Myth 1: Rape as a consequence of promiscuity
The first myth that is causing injustice by perpetuating misunderstanding is the myth that promiscuity can be equated with consent. This myth suggests that promiscuous women always want sex, and conversely, only pure women deserve protection. This myth especially works to obscure Effie’s experience. Effie is open about her sexual relationships, talks about stripping, and was also involved in a BDSM relationship with Hammer. Because people have accepted that this type of promiscuous behavior implies consent, it becomes easy for people to obfuscate Hammer’s actions instead of taking seriously her claims of abuse.
This can be seen in especially the early coverage where many articles did not center Effie’s accusations at all and instead explained the situation as simply kink on Hammer's part. In fact, multiple publications have still used kink as an explanation for the situation. People see her actions as implying consent, and instead focus on conversations of kink that assume her consent because they are using a faulty conception of rape, specifically regarding sexual violence perpetrated against promiscuous women. Because her experience is being misunderstood and diminished based on faulty collective concepts, this is an example of hermeneutical injustice.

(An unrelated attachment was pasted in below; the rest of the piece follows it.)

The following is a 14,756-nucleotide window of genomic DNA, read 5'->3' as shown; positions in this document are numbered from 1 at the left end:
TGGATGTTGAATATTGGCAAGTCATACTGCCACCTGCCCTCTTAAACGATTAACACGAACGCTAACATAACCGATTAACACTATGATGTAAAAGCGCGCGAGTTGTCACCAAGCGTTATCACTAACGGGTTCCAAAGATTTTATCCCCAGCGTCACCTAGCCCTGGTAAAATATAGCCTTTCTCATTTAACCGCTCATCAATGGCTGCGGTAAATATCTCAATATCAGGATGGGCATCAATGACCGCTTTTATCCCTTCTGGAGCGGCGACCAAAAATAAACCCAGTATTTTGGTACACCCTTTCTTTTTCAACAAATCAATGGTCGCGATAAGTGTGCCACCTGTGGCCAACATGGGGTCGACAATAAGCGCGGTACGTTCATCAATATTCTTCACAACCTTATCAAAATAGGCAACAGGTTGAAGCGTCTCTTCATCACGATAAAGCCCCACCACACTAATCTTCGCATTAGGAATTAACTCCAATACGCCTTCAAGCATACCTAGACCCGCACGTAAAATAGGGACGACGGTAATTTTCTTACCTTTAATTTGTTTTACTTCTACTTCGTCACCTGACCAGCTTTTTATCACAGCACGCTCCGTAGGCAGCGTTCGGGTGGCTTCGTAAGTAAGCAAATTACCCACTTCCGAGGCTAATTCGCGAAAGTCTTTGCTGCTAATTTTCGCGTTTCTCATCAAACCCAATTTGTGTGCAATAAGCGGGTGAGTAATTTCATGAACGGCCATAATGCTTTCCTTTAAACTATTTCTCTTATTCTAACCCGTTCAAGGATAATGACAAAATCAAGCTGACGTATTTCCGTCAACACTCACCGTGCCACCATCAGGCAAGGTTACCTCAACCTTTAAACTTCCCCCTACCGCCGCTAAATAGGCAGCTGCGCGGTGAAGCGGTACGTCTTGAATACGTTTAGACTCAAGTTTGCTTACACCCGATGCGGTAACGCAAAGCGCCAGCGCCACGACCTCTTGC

Myth 2: Rape only occurs if there is violent physical force
Another rape myth that perpetuates this injustice is the myth that sexual violence only occurs if there is violent force. This myth is so pervasive that it used to be codified into law by requiring that victims show sufficient force on the part of the attacker and also in trying to get away in order for an experience to legally constitute rape. The reality is much more nuanced. Manipulation, which is not always paired with physical force, is an important aspect of the coercion that precipitates sexual abuse.
Manipulation is present in many of the stories about Hammer. For example, Courtney Vucekovich described an experience where Hammer convinced her to participate in “a bondage ceremony that [she] was not comfortable with” by being “cold and angry.” Eventually she said that she consented but “really regretted doing so.” Paige Lorenze spoke to a similar dynamic when she said that “consenting to something... that you don’t really want to do... can be really traumatizing.” Both women talked about eventually agreeing to do things they didn’t really want to do, but because that does not match the faulty conception of sexual violence always including physical force, the publication goes on to describe the relationships as “messy” instead of abusive.
Rape myths continue to provide people with faulty conceptions of rape. These faulty conceptions are then used as the measuring stick for what counts as rape. As such, experiences and accusations are taken less seriously because people are asking the wrong questions. This can be seen in the Hammer situation as people minimized and discounted these women's accusations.